What’s a massive world if it can’t hold a huge number of players? In EoN, we’re creating a world where thousands of players can play concurrently, something that has yet to be done successfully in previous MMORTS games. We haven’t reached a technical limit on the number of players on one map, but from a design standpoint, 50 players or so feels about right for the big test map we used. The game creates multiple copies of these public instances when some arbitrary playability threshold is met, much like the way Everquest II works. Private battlefields also create multiple instances, one for each group that enters, so the upper limit is more of a technical issue than a design issue.

MMO + RTS = MMORTS

End of Nations is 75% RTS, 75% MMO, and 25%-30% RPG. This totals to more than 100% because the MMO and RTS parts aren’t mutually exclusive, and even stand alone RTS games had some elements of role-playing already with unit veterancy and campaign game story-missions. The idea was to identify the aspects most enjoyed by players of both genres, making sure that whether you’re an RTS or MMO gamer, you’re going to find something to enjoy in End of Nations.

The nature of RTS games means that more skilled players will have an advantage over less skilled players, all other things being equal. In a PvP battlefield, this can be intimidating to new players and is the general reason why RTS games are so off-putting when it comes to online gameplay. With End of Nations, gameplay is primarily focused on PvE for commander advancement, story progression, missions, and MMO compulsion loops. Player skill generally affects the speed of progression rather than determining outright victory or loss. This means the player has a much more pleasant experience as they progress through the game than they would in a traditional RTS online experience. Whatever their skill level, the player progresses at the rate their ability allows without the demoralization of being repeatedly crushed by other players.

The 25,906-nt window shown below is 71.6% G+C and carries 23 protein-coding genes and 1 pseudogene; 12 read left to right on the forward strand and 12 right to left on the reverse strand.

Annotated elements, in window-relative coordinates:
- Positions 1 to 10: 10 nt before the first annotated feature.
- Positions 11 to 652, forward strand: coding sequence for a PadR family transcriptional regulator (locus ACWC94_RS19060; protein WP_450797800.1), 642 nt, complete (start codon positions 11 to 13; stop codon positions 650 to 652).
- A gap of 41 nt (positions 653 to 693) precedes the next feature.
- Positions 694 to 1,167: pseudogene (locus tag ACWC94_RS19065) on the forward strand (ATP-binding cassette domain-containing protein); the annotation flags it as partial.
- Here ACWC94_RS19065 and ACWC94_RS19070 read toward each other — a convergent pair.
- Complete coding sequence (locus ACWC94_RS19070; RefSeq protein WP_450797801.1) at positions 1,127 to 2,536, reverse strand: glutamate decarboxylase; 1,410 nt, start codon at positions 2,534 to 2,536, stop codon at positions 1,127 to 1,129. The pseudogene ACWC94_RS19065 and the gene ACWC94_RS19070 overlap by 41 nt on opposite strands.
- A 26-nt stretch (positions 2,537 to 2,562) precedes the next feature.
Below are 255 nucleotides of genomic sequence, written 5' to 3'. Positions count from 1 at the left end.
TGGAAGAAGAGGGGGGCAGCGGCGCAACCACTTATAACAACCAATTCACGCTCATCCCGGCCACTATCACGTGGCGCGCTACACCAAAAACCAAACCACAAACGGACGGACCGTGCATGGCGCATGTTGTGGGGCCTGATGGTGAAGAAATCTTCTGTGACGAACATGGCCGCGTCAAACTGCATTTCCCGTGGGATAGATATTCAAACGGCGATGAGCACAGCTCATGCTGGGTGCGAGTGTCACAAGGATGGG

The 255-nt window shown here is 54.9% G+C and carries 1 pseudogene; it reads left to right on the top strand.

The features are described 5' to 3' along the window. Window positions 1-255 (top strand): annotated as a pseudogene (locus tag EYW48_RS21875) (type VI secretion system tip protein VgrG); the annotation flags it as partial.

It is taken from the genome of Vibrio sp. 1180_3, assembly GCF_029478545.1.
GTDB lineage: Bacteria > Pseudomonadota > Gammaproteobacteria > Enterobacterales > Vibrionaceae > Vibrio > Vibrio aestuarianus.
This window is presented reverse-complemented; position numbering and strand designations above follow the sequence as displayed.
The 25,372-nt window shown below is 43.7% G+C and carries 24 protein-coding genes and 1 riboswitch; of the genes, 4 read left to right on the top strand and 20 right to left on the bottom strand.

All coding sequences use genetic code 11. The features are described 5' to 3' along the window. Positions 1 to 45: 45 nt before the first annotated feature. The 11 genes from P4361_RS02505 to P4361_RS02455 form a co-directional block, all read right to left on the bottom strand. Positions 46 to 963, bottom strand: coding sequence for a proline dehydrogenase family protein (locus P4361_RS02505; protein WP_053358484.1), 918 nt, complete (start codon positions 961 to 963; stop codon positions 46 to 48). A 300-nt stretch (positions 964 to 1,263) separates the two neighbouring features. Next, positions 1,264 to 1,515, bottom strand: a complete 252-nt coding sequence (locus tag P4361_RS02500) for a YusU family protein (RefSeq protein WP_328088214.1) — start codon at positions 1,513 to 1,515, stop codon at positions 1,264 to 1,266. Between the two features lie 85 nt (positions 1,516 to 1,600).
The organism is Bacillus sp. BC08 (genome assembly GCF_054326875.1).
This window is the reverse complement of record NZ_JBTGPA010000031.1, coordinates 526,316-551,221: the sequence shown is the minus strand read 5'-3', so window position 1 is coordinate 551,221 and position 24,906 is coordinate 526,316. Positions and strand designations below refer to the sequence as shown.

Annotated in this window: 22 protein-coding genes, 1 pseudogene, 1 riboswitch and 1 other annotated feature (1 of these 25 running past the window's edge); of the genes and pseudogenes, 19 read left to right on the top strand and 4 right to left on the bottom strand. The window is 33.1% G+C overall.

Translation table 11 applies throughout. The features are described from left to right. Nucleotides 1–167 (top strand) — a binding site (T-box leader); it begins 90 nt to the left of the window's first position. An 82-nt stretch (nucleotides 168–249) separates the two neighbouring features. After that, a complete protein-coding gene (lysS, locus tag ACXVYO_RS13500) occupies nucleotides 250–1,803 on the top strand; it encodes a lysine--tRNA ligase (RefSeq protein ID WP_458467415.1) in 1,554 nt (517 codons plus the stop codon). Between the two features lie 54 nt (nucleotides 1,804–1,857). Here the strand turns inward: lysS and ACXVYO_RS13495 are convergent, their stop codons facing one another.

That being said, PvP is a core gameplay element in End of Nations, and those that enjoy that kind of experience will be well taken care of. Players are also free to eschew PvP entirely if they wish, and we believe there is a large majority of RTS players that fall into this category and are looking for a game like End of Nations to satisfy them.

What’s the Story on the Story?

We’ll be diving deep into the story a bit later on, but we can tell you there is an overall arch enemy in the Order of Nations (OoN), the tyrannical superpower that established control after the global meltdown. There will be countless opportunities to engage the OoN across a wide variety of challenge levels throughout the game. However, like any MMO game, the ultimate boss is never truly and completely defeated as the content such as battlefields, missions, and encounters must remain available for new players and even for existing player to revisit. There are mission chains that chronicle the player’s advancement through the story and thus, from the player’ individual perspective, the story advances.

That’s it for now, but please check back soon for the next installment in our series – the class overview!